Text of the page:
Umbilical Venous Catheterization (UVC) is a common practice in neonatal units, though not without risks. Complications may occur in over 20% of patients; however pleural effusion is extremely rare. We report a case of an extreme preterm male neonate weighing 810 g, who developed pleural effusion due to malpositioned UVC. Pleural fluid was biochemically similar to parenteral nutrition solution. This alongside with the absence of recurrence of pleural effusion after UVC removal, support the causality between the UVC and pleural effusion. This case emphasizes the need to confirm the correct positioning of UVC. When in doubtful position, it should be withdrawn as early as possible, ensuring an alternative central access. If the clinical situation does not allow it, it is important to consider the osmolarity of the perfused solution, due to the risk of endothelial damage.
Umbilical Venous Catheterization (UVC), first described in 1947 by Diamond , is a common practice in most neonatal units. It provides a quick and easy access to the systemic circulation, allowing a wide variety of purposes and preventing multiple painful venipunctures. However, this procedure is associated with significant complications [2,3]. Mechanical complications may occur in over 20% of patients, especially if malpositioned . Pleural effusion is rarely reported as a complication of UVC .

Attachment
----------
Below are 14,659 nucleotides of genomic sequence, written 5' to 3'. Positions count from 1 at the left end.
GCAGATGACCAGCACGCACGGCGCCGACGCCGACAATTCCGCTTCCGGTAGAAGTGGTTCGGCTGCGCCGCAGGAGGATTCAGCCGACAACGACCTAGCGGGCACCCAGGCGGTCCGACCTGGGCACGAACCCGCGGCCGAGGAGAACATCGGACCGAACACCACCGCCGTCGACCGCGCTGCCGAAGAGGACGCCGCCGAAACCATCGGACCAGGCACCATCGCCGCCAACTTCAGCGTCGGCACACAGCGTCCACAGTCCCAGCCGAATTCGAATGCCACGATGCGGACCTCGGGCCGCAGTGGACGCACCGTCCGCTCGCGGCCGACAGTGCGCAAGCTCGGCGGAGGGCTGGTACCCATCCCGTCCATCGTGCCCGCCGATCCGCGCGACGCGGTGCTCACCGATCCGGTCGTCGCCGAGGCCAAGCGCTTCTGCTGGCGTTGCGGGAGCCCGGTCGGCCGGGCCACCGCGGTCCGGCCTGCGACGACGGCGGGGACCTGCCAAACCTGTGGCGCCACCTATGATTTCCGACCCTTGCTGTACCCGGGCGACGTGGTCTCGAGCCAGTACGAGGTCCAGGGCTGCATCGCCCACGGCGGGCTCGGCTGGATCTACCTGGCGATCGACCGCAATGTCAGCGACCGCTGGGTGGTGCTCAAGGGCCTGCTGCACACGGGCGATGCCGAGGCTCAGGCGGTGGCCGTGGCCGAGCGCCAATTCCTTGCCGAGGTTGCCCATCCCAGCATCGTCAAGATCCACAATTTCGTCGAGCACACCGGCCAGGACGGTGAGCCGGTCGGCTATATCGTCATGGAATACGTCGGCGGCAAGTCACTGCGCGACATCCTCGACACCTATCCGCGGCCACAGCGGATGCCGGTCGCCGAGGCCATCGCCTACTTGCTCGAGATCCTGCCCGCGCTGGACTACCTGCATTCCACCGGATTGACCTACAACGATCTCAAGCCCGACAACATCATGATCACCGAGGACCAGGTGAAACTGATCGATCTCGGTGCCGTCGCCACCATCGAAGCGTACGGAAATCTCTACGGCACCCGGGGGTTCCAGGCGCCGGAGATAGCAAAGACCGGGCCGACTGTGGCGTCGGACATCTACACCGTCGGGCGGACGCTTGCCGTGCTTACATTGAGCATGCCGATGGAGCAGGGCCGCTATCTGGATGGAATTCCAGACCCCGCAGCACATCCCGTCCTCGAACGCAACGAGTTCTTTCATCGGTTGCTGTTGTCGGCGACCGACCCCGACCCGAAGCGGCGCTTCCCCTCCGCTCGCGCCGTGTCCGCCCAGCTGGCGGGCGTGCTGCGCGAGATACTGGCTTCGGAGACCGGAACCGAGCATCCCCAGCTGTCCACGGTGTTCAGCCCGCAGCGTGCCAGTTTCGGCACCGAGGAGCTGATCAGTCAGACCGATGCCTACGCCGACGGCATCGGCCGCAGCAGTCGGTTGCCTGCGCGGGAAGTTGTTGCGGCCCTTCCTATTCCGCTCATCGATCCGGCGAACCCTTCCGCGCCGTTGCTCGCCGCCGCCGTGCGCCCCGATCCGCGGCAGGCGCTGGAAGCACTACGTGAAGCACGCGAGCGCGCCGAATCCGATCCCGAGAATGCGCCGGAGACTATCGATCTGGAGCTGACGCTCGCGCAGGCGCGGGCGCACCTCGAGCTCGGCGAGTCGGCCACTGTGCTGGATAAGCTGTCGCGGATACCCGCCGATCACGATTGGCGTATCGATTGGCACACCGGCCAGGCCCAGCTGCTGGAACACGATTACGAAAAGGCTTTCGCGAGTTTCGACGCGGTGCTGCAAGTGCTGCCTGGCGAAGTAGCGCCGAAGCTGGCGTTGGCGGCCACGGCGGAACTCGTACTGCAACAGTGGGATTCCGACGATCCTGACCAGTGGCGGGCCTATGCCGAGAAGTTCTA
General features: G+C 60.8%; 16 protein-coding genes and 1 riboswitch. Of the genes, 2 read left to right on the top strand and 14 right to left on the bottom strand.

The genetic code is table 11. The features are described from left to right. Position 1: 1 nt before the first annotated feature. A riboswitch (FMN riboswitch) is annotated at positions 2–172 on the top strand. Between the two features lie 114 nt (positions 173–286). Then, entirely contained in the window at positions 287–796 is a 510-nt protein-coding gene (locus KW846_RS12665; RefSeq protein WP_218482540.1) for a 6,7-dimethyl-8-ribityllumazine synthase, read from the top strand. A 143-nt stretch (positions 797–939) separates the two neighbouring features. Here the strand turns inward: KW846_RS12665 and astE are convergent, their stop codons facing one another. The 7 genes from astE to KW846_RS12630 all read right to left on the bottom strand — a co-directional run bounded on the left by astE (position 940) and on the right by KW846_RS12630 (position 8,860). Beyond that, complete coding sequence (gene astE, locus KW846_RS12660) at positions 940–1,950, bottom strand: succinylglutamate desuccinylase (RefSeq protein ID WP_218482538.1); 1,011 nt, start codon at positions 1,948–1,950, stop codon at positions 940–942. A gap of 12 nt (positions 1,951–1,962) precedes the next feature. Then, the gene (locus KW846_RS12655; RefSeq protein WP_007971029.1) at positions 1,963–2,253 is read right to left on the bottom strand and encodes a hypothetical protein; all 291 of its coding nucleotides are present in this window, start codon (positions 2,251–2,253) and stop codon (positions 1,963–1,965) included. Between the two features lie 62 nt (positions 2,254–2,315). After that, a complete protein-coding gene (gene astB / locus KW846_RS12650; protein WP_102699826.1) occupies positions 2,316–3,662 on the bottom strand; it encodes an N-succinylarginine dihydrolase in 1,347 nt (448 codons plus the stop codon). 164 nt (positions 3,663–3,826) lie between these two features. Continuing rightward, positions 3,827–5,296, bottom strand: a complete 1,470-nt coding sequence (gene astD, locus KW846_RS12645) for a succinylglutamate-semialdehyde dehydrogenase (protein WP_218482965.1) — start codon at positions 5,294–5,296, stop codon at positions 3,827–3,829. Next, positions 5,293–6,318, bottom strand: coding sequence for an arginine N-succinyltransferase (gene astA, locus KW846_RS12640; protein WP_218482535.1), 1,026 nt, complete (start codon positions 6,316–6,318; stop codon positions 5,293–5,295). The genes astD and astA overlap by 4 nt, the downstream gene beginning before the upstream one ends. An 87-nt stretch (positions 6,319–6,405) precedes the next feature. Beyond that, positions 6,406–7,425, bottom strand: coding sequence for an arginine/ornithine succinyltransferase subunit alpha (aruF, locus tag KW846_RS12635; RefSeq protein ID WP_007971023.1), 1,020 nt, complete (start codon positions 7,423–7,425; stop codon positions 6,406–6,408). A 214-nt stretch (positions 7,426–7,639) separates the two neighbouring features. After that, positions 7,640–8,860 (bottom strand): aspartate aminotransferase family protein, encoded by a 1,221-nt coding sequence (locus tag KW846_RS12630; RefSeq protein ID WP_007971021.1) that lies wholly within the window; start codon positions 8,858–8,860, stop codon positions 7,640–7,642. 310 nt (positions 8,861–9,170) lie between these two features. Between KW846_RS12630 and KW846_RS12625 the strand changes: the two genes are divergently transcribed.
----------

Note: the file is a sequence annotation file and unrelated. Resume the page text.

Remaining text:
We report a case of an extreme low birth weight preterm male neonate (810 g, 25 weeks of gestation), delivered by spontaneous vaginal delivery due to cervical incompetence. The APGAR score at first, fifth and tenth minute was 3, 5 and 7, respectively. He was intubated and ventilated at delivery room and initial physical assessment was unremarkable. Upon admission to the Neonatal Intensive Care Unit (NICU), the neonate was accidentally extubated and reintubated, then starting progressive worsening respiratory distress. Right pneumothorax was diagnosed and chest tube placed. Its correct position was confirmed by chest radiograph. The newborn was placed on high frequency oscillatory ventilation and chest drainage active suction, according to the NICU protocol. The umbilical catheters were introduced and the location of catheters tip was verified by anteroposterior chest radiograph. Umbilical Arterial Catheter (UAC) was placed at a low position and was removed after a few hours, due to vasospasm of the left lower limb. UVC tip was malpositioned at the left upper abdominal quadrant and therefore was withdrawn 1.5 cm. Parenteral nutrition was then initiated, on the first hour of life. Ampicilin and gentamycin were started as empirical treatment. During the first day, blood gases were appropriate (pH 7.35, pCO2 35.5 mmHg) and the minimum blood glucose level was 85 mg/dL. At 24 h of life, the neonate became hypotensive and oligoanuric refractory to therapy (saline bolus, inotropic drugs and hydrocortisone) in association with worsening respiratory function, persistent hypoxemia, metabolic acidosis and blood glucose level of 47 mg/dL.